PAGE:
Research Article: Oral Ondansetron Administration in Emergency Departments to Children with Gastroenteritis: An Economic Analysis

Date Published: October 12, 2010

Publisher: Public Library of Science

Author(s): Stephen B. Freedman, Michael J. Steiner, Kevin J. Chan, Zulfiqar A. Bhutta

Abstract: Stephen Freedman and colleagues performed a cost analysis of the routine administration of ondansetron in both the United States and Canada and show that its routine administration to eligible children in such settings could provide substantial benefit.

Partial Text: The use of antiemetics for children with vomiting is one of the most controversial decisions in the treatment of gastroenteritis in developed countries [1]. Although oral rehydration therapy (ORT) is recommended for children with mild to moderate dehydration, it remains underused [1],[2]. In one survey, over a third of pediatricians indicated that vomiting is a contraindication to ORT [3], while 86% of pediatric emergency medicine physicians who responded to a survey indicated that they are more likely to administer intravenous rehydration when vomiting is the major symptom [4]. Physicians frequently prescribe antiemetic agents [5] because they are interested in increasing the success of ORT and reducing the discomforts of vomiting. However, antiemetic agents commonly used in the 1990s such as promethazine and prochlorperazine [5],[6] are associated with frequent and potentially life-threatening side effects [7], which resulted in a negative perception of all antiemetics and a reduction in their use for children with gastroenteritis.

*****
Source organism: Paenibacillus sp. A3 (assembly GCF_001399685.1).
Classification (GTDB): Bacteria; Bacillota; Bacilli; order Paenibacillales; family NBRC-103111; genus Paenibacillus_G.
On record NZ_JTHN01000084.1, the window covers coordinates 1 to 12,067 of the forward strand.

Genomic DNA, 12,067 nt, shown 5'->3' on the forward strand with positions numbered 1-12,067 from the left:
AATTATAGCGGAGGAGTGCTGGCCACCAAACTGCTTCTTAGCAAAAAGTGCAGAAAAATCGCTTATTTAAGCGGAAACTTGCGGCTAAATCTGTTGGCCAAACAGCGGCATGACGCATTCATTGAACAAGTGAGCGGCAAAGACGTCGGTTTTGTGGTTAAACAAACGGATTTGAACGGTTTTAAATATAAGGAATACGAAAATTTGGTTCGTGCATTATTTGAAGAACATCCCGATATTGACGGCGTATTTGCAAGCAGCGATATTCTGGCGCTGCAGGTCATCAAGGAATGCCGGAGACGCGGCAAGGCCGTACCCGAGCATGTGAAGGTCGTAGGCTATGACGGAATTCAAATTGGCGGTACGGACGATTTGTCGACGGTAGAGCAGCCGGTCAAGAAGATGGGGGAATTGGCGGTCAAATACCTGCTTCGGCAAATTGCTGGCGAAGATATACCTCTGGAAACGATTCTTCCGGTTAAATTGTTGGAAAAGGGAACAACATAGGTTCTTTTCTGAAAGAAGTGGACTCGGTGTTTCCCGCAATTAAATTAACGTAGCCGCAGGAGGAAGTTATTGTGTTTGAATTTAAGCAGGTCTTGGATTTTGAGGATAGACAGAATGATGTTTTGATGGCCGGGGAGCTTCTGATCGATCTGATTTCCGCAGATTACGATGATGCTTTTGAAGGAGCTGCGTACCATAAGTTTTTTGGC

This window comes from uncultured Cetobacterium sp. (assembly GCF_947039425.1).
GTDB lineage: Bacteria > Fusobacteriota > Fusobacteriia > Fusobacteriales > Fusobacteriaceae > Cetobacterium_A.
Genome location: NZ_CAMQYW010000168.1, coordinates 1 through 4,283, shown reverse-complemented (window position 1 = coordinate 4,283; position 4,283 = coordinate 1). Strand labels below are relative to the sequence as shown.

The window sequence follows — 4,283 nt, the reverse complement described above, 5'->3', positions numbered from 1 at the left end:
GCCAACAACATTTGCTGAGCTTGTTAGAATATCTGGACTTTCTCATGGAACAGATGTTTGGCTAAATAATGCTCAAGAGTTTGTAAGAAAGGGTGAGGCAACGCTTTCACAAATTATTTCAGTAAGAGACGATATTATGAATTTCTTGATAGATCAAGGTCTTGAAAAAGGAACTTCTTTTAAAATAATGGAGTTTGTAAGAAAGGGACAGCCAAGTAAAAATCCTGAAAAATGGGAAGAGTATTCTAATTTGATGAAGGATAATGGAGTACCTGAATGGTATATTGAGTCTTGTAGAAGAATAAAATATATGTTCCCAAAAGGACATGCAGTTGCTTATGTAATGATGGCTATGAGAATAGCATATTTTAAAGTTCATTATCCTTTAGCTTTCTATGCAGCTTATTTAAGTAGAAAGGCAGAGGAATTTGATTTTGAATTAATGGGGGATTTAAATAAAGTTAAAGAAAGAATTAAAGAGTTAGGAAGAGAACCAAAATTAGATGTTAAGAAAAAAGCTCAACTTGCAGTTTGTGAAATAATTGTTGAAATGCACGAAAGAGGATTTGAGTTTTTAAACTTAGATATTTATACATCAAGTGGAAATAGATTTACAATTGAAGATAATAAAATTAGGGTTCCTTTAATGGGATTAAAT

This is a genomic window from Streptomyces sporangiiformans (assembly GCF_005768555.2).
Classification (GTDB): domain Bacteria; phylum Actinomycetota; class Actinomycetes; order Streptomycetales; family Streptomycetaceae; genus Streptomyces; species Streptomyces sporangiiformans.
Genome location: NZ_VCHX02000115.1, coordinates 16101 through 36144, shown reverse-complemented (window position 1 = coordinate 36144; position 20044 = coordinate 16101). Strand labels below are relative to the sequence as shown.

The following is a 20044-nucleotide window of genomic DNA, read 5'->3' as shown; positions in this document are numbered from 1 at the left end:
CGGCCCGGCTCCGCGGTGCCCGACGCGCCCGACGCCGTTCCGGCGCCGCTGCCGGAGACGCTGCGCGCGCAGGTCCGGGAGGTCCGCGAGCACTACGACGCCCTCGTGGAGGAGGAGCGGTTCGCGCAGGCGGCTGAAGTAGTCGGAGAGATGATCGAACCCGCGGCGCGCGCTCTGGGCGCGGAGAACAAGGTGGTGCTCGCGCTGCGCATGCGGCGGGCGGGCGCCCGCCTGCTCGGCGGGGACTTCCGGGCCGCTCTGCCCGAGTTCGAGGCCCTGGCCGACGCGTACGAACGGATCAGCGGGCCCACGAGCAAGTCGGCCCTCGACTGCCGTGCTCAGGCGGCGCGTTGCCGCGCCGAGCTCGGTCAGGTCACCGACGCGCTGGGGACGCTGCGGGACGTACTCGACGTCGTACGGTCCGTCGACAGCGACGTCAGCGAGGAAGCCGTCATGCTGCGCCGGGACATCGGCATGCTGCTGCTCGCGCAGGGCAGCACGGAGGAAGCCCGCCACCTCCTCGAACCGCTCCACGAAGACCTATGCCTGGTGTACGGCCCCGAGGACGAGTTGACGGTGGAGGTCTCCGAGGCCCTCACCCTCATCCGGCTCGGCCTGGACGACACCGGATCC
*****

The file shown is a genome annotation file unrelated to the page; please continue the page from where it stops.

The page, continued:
We estimate that every year, oral ondansetron administration to eligible children in the ED would prevent intravenous insertion in approximately 30,000 children in the US and 4,000 in Canada. Over 8,000 admissions per year would be avoided in these countries combined. Ondansetron administration to the appropriate group of children would additionally result in an incremental savings from the societal perspective of US$66 million per year in the US and CDN$1.7 million in Canada. Thus, it is clear that ondansetron administration to children with vomiting and dehydration in the ED is a dominant strategy (i.e. ondansetron administration results in improved outcomes and reduced costs).

Source:

http://doi.org/10.1371/journal.pmed.1000350

 

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